By Lenn Robbins
If you’re an athlete, of any color, currently being recruited by Oklahoma State University, in any sport, don’t rush to sign that letter of intent.
The football coach – Mike Gundy – is, at best, tone deaf.
The university president – Burns Hargis – is, at best toneless.
Gundy was photographed on a recent fishing excursion wearing a T-shirt with the letters OAN on the front. OAN stands for One America News, a right-wing television network .
Given that, we know where OAN stands on the gamut of socially progressive issues, such as Black Lives Matter.
Gundy last made a stink in 2007 when he berated a female columnist, by challenging her to criticize him and not one of his players, who is black. It sounded good at the time but that athlete was humiliated by Gundy’s actions.
“I’m a man!” Gundy bellowed at columnist Jenni Carlson. “I’m 40!”
Hard to imagine Gundy going after a male columnist with the same bravado, but that would be questioning Gundy’s manhood. Hell, I’m 60. I can take it.
Anyway, in the midst of what is hopefully the greatest reckoning of institutional racism that exists in this country, Gundy, who has limitless Oklahoma State gear, donned an OAN shirt on his June 10th fishing trip.
Let’s give Gundy the benefit of the doubt.
Maybe he got the T-shirt in the mail, like hundreds of packages he must receive, and tossed it in his drawer without ever looking at it.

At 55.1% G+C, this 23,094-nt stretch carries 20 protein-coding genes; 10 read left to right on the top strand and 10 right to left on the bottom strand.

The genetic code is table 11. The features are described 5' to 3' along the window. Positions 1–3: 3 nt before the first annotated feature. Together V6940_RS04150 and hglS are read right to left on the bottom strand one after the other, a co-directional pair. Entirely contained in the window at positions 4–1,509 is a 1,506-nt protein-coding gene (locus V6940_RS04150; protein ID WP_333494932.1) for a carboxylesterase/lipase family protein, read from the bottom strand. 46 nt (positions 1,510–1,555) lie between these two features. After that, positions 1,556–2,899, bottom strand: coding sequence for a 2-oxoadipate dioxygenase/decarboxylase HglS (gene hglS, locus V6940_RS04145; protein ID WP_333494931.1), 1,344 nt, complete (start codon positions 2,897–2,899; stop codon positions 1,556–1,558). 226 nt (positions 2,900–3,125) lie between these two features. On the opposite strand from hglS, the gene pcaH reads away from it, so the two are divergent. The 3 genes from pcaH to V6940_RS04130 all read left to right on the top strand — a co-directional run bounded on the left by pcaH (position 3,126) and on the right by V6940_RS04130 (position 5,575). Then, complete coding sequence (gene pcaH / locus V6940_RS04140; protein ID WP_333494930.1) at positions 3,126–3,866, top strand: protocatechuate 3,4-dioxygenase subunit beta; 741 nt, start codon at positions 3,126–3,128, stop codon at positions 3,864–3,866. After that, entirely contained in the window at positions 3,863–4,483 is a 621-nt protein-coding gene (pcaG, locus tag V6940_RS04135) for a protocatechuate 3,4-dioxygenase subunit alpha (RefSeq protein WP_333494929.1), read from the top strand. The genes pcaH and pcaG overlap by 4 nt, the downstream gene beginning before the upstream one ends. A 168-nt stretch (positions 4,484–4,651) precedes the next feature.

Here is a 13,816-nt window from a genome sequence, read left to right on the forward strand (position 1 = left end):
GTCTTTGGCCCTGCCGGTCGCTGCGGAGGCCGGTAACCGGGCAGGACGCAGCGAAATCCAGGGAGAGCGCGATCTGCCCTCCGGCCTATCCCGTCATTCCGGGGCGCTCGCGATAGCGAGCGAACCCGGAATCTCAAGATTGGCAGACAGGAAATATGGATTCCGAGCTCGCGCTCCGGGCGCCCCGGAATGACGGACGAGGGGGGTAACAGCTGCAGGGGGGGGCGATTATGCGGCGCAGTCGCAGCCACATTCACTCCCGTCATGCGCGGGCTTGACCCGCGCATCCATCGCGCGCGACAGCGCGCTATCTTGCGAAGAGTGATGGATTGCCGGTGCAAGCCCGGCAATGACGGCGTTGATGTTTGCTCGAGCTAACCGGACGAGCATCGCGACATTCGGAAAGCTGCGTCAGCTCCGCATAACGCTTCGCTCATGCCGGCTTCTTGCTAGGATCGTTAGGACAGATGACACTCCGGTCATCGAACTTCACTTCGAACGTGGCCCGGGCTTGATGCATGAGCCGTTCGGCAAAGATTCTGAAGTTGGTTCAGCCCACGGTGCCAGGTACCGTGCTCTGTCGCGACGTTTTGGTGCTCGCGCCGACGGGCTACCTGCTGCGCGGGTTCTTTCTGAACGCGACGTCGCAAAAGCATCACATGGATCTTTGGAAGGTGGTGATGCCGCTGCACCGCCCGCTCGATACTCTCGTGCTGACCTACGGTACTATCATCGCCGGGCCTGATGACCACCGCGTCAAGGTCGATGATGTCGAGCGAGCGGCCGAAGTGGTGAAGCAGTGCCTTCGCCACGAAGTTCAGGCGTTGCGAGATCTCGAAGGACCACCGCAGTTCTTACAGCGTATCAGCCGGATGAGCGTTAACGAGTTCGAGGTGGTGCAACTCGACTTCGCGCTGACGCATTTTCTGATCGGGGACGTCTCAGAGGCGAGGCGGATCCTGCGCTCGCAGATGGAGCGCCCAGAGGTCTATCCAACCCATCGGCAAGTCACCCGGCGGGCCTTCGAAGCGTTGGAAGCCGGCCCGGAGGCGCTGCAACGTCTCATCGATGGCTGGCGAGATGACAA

Maybe the morning of said fishing trip, he arose early and in his pre-morning coffee sleepiness, grabbed the first T-shirt he got his hands on.
Maybe, even if he read the OAN, Gundy had never heard of One American News and thought the OAN stood for, oh, a bank – Oklahoma America National.
That’s a lot of benefit.
His star playing isn’t buying it.
Running back Chuba Hubbard, who led the nation in rushing last season and could become the university’s second Heisman Trophy winner, blasted his tone-deaf coach on Twitter.
“I will not stand for this,” Hubbard Tweeted on Monday. “This is completely insensitive to everything going on in society, and it’s unacceptable. I will not be doing anything with Oklahoma State until things CHANGE.”
What could that change look like? It’s doubtful Gundy is going anywhere.
He’s as close to a Teflon college football coach as there is in the nation. He played quarterback for the Cowboys. He’s paid $5 million a year, making him the second highest paid public employee in Oklahoma behind Sooners’ coach Lincoln Riley. And Gundy has an impressive record of 129-64.
The hometown boy from Midwest City, Okla., made good, probably won’t get fired and maybe, just maybe, he shouldn’t. Maybe this will be an awakening for Gundy. Maybe he’ll become the next White Listener.
President Hargis certainly didn’t sound like a man ready to part with his beloved football coach.
“I hear and respect the concerns expressed by our Black student-athletes,” Hargis said in a statement Monday in response to Hubbard’s tweet. “This is a time for unity of purpose to confront racial inequities and injustice. We will not tolerate insensitive behavior by anyone at Oklahoma State.”
Which means what? At worst, Gundy is guilty of insensitivity. Everyone should be cognizant of what they are wearing, of the car bumper sticker, of their social media sites. Not because they don’t want to get exposed, rather because they’ve realized that words matter.
Of course, actions matter more.
Gundy posted a video saying he had met with several players and vowed, “we’ve got good days ahead.”
Hubbard said he had gone about it wrong by taking to Twitter. He then Tweeted:
“Change is coming, I promise you that.”
Sounds promising. But if you’re thinking about representing Oklahoma State University, a Top 100 public university, this a great time to be patient before signing. You’re worth seeing if that change occurs.